When I first became a Realtor and I was taking several courses to get my Broker’s license, I remember learning about vacant land investing. One of the things they taught was the old rule of thumb is to never invest in vacant land if you weren’t going to build on it within 12 months. Now I’m sure many people may disagree with this idea but I do believe there is some merit to this statement.
You see, I actually broke this rule about ten years ago so I learned the hard way of course. I had purchased a piece of land in a vacation home community in upstate Pennsylvania in the Pocono Mountains. When I began I was looking at a pretty underdeveloped area (which was what I wanted) that a few friends and family members of mine also vacationed. I had found the lot available in a local newspaper and when I met with the seller, I was eager to buy. The guy selling me the lot said it had “perked” (meaning it passed a percolation test) but I did another test to verify for myself and I made it part of our own purchase agreement. A percolation test is to determine the absorption rate of soil for a septic drain field or “leach field.” This is a detail that is EXTREMELY important because if it didn’t perk, it would be just an unbuildable lot.
After closing on the plot of land, here’s where I made my mistake, I didn’t build my house until 6 years later. I was just too busy to do it. Naturally I ended up paying thousands of dollars in taxes and homeowner’s association dues for six years with no real benefit except for a little fishing and a nice plot of land to look at. So that’s what can happen when you break rule #1 when investing in vacant land. But hey, we all make mistakes and it’s better to learn from them and teach than sit and wallow.
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Advantages of Buying Vacant Land
Plus there are plenty of advantages to buying land as well, like:
- Strategically buying and flipping the plot to another investor
- Having the ability to sell portions of land after subdividing. This can be more profitable than just flipping the whole vacant lot
- It can be a stable, long term conservative investment
- Land is a tangible investment that can be more affordable than say developed land as far as taxes and all around maintenance
- It can be developable for commercial or residential uses (e.g. investment property or build your own primary)
- Can use for agricultural or farming uses
I once worked at a Christmas tree farm in college where a builder was using the trees to pay his taxes on the land until he was ready to develop or subdivide the piece later on for residential homes. It was a great short-term operation he could set up quickly and efficiently that fit his plot of land. I also knew a commercial Real Estate attorney who used to work with a major pharmacy chain that were looking to expand into multiple areas across the tri-state region. His strategy was to go tie up a commercial lot in one of these places and then approach the company about putting a pharmacy at his location. He made a very nice living with this strategy, which was buying on research and knowledge, not speculation.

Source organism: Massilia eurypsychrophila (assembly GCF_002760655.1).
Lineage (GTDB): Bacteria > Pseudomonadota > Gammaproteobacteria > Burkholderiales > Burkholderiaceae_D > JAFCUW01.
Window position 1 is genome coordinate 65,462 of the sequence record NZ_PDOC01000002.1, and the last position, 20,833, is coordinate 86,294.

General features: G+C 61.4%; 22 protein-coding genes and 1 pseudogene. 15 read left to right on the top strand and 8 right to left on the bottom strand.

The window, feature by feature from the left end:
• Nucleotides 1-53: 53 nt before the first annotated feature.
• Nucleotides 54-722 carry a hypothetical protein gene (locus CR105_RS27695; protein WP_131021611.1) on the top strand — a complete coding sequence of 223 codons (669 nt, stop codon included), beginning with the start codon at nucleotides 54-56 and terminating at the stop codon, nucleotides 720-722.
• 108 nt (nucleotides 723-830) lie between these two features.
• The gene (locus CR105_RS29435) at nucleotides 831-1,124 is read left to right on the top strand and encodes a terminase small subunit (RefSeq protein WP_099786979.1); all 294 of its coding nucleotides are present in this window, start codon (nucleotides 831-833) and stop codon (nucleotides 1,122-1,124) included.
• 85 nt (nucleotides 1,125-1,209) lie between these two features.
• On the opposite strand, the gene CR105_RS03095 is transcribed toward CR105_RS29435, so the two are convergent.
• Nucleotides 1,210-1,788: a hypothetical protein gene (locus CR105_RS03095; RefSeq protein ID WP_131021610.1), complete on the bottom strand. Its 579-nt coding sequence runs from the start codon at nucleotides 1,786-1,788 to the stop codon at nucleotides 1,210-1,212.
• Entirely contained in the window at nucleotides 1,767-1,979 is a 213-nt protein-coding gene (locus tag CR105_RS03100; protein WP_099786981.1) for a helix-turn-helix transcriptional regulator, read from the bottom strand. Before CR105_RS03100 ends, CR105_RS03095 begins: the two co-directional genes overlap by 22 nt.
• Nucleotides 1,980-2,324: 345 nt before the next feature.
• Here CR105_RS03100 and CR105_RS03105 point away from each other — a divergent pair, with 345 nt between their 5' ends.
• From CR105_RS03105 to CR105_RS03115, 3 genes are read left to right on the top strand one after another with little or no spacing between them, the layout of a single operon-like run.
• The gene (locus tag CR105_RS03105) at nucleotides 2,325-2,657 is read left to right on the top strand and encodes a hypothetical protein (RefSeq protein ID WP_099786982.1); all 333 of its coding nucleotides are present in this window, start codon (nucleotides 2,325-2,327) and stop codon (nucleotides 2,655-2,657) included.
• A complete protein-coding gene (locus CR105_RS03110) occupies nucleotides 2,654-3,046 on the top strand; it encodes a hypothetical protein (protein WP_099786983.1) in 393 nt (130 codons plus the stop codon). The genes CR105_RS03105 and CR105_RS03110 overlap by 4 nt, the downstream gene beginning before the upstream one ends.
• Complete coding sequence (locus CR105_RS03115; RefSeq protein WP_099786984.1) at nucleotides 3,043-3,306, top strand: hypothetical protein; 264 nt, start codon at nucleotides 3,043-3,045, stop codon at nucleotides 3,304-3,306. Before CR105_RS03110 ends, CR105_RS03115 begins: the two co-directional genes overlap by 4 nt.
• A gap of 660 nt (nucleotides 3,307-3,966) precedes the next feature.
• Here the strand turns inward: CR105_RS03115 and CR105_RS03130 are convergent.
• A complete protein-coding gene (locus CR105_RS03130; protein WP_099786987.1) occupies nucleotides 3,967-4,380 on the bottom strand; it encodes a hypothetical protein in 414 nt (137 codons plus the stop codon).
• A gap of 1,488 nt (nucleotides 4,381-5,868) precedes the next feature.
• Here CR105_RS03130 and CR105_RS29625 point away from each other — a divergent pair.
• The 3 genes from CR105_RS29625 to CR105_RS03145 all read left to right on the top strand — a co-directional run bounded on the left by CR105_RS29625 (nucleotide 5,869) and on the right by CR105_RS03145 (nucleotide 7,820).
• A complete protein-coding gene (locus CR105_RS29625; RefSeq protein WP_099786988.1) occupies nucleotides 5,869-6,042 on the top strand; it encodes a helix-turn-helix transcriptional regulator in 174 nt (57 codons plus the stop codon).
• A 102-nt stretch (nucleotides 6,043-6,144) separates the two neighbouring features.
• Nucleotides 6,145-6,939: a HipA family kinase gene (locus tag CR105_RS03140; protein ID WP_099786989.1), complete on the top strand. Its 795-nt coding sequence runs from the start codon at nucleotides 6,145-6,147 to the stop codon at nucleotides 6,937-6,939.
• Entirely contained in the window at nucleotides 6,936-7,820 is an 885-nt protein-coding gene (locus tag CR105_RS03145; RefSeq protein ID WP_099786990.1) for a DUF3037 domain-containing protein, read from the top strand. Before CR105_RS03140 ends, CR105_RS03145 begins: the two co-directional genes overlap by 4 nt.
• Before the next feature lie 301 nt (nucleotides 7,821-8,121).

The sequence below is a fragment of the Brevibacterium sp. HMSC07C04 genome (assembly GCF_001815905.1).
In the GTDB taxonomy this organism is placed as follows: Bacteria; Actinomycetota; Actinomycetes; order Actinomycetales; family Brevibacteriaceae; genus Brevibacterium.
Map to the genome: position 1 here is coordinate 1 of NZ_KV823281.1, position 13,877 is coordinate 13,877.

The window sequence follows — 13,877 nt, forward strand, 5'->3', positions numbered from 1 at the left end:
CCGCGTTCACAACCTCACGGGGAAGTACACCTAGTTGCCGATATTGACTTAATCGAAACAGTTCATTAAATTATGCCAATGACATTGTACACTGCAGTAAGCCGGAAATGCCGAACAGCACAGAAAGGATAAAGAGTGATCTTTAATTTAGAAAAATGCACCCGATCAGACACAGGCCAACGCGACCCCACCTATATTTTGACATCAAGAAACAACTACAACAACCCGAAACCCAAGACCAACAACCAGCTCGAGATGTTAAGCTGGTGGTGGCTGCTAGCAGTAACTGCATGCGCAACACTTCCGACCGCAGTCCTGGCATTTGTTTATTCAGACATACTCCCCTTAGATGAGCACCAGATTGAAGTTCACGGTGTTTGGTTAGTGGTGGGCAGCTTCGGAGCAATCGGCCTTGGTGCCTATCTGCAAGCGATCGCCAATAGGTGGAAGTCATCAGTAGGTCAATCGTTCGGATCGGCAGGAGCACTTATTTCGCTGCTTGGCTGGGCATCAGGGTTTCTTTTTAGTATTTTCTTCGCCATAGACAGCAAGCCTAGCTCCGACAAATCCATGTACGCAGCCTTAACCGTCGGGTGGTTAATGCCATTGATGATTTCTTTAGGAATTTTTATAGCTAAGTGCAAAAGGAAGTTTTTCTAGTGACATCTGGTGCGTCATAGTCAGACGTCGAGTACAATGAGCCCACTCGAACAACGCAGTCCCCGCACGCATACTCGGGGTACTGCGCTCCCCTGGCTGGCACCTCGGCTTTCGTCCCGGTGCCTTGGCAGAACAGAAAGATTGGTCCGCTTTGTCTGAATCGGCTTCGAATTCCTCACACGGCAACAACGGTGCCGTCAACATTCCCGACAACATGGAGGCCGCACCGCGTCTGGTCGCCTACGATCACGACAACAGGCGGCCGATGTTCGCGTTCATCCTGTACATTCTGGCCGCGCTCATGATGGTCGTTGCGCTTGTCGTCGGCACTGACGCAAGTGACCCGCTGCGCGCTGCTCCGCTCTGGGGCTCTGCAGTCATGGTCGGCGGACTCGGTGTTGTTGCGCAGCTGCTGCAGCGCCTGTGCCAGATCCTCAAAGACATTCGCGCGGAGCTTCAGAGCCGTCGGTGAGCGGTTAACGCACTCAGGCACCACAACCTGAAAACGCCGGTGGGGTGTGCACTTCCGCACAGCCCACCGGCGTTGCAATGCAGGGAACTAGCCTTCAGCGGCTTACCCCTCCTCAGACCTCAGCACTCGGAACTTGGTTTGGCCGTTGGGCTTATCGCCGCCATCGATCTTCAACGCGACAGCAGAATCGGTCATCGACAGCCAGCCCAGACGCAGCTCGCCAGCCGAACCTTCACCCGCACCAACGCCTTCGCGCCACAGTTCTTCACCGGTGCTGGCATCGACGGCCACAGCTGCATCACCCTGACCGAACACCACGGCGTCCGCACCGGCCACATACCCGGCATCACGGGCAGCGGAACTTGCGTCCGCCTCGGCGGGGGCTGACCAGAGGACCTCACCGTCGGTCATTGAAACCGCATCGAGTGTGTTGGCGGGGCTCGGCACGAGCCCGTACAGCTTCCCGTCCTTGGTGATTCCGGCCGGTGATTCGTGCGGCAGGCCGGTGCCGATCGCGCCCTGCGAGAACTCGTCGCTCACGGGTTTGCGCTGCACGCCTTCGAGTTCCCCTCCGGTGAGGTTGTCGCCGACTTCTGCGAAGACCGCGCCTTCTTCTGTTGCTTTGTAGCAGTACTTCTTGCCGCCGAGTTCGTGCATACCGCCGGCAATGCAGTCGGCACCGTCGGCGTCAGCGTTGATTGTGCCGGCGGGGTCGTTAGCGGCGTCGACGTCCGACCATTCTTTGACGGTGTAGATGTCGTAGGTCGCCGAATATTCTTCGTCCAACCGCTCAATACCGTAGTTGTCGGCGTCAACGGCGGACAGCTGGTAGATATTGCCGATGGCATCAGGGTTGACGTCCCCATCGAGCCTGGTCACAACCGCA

Disadvantages of Investing in Vacant Land
If you’re not buying with such a strategy in hand, there are some disadvantages to consider like:
- NO immediate cash flow
- Property taxes and/or association fees
- Survey’s, septic and wells can be expensive
- Vacant land can need maintenance and/or liability insurance.
- Vacant land can drop in value
- The area the lot is located could get worse
- Permits and approvals can become more difficult in the future as ordinances and future political changes occur
- Zoning restrictions
- Long term investing strategy that isn’t always liquid
- You can’t depreciate land
Now after discussing some of the pros and the cons, I hope this hasn’t left you scratching your head. Like mostly any Real Estate project, investing in land requires purpose, focus, and knowledge of what/where you’re buying. Buying on speculation is insanity to me. Know if you want to flip it, hold it, or keep it for yourself long before you buy it and never go in there without a “plan b.”
I’ve worked with several successful developers for many years, and they usually put larger land tracts under contract with many contingencies such as permit approvals for whatever it was they were trying to develop. So if they couldn’t get permits for what they were trying to build, they wouldn’t buy the land. If you do venture into vacant land investing just take into consideration the disadvantages stated above and try to mitigate the risks. Remember, the builder didn’t mind running a Christmas tree farm knowing he was going to have a huge profit once the land was finally developed!